Google Review

Should I Seek A Foreign Patent: Invention Factors

As mentioned in an earlier blog, many businesses are unaware of the need and/or are unfamiliar with the procedures to extend patent rights outside the United States.  This article describes some factors characteristic of the invention itself that one may consider when making the important decision to file for patent protection in foreign countries.

Invention Factors

Before initiating a time consuming and expensive patent application process in a foreign country, the inventor should consider the nature, scope, and application of the patented invention itself.

For example, the patent owner may consider the technical complexity of the invention.  By definition, the published application that led to a patent grant in the United States describes how to practice the invention in sufficient detail as to be understood by someone of skill in the art.  But if the invention is nonetheless difficult to copy in a country less technologically advanced than the United States, then perhaps patent protection to block a competitor’s ability to develop a competing product in such a country would be of limited value.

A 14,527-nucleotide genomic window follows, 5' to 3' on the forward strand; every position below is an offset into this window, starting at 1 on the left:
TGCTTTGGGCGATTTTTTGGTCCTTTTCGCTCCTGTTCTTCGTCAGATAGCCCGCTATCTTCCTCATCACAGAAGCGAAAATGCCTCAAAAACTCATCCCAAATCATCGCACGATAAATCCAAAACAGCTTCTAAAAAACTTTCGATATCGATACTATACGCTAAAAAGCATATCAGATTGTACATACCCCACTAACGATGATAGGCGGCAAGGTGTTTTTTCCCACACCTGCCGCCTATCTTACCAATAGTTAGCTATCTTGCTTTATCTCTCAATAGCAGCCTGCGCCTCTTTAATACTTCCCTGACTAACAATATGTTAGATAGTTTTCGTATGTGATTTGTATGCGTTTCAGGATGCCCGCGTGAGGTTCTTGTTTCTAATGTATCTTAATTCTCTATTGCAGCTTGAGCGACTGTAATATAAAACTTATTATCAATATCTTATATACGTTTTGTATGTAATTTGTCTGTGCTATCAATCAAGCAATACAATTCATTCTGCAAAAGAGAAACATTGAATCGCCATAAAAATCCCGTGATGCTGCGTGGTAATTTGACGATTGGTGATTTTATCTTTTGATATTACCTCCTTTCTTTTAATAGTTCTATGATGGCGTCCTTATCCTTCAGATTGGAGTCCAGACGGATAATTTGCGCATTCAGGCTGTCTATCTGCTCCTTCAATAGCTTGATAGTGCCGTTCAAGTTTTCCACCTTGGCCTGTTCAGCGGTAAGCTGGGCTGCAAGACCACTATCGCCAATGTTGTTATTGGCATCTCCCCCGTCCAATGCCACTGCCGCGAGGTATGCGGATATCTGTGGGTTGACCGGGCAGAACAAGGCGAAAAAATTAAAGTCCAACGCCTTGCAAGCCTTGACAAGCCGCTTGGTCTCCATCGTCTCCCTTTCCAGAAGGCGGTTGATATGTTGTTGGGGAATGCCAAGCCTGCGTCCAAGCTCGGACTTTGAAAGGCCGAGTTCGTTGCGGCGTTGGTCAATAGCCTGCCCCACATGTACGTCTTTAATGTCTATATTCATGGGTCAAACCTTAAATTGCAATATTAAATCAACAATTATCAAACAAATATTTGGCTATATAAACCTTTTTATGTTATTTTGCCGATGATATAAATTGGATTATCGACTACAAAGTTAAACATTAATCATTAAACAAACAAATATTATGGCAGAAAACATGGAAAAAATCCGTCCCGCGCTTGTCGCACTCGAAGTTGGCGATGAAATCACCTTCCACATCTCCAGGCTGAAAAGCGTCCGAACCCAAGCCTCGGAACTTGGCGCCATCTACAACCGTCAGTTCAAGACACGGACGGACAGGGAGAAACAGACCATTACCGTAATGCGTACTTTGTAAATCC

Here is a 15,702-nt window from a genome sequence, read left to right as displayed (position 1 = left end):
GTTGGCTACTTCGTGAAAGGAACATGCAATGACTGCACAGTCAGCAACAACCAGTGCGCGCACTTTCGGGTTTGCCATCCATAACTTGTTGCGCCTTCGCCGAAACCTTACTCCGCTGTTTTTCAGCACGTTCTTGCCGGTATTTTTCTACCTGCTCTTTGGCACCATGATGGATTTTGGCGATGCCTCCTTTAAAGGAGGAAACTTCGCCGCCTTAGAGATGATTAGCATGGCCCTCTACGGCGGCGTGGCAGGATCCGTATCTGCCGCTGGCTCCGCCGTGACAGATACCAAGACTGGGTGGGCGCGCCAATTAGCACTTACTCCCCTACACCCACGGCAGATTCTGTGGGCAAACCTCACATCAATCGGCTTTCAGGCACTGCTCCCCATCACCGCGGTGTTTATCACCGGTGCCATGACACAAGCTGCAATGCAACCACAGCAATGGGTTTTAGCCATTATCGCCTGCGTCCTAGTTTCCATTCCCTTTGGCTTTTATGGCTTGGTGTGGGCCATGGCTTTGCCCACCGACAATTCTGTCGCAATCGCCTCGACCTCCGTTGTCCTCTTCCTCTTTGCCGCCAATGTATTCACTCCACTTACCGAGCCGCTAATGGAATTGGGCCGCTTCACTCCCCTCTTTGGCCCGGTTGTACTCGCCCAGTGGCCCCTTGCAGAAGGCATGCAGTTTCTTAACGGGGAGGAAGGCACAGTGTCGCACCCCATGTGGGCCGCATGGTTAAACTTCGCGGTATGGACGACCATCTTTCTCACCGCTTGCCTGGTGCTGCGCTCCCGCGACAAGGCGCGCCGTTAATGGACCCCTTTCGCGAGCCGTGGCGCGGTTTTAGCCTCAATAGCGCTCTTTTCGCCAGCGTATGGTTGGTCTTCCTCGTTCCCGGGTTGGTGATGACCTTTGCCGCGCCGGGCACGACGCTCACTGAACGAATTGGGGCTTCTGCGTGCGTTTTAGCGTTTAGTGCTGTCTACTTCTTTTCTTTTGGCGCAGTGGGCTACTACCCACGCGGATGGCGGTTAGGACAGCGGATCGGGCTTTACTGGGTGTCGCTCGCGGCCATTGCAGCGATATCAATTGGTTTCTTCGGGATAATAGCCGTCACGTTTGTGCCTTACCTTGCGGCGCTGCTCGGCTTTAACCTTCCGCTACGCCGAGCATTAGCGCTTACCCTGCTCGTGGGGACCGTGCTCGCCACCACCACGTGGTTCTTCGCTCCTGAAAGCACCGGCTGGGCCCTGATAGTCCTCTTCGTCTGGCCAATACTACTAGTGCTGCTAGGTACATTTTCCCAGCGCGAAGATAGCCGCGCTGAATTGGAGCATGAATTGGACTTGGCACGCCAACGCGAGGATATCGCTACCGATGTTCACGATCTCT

Similarly, the patent owner may consider the breadth of the claims that define the subject matter that the owner regards as her invention.  Generally, narrower claims translate in a narrower right to exclude.  Broader claims may be of more business value as they are more difficult for a potential competitor in the foreign market to design around.

Lastly, before filing for a foreign grant of patent, the owner may consider the value of the invention, and the projected duration of that value.  Pertinent questions to ask oneself include “Of what value is this invention to the company?  To its anticipated foreign competition?  To the targeted foreign marketplace?”  Relatedly, the owner should consider the projected lifespan of the invention.  For example, the value of an invention often is expected to persist less than its entire foreign patent term.  In this case (and, for that matter, in nearly every case), a cost-benefit analysis of pursuing foreign patent protection may be in order.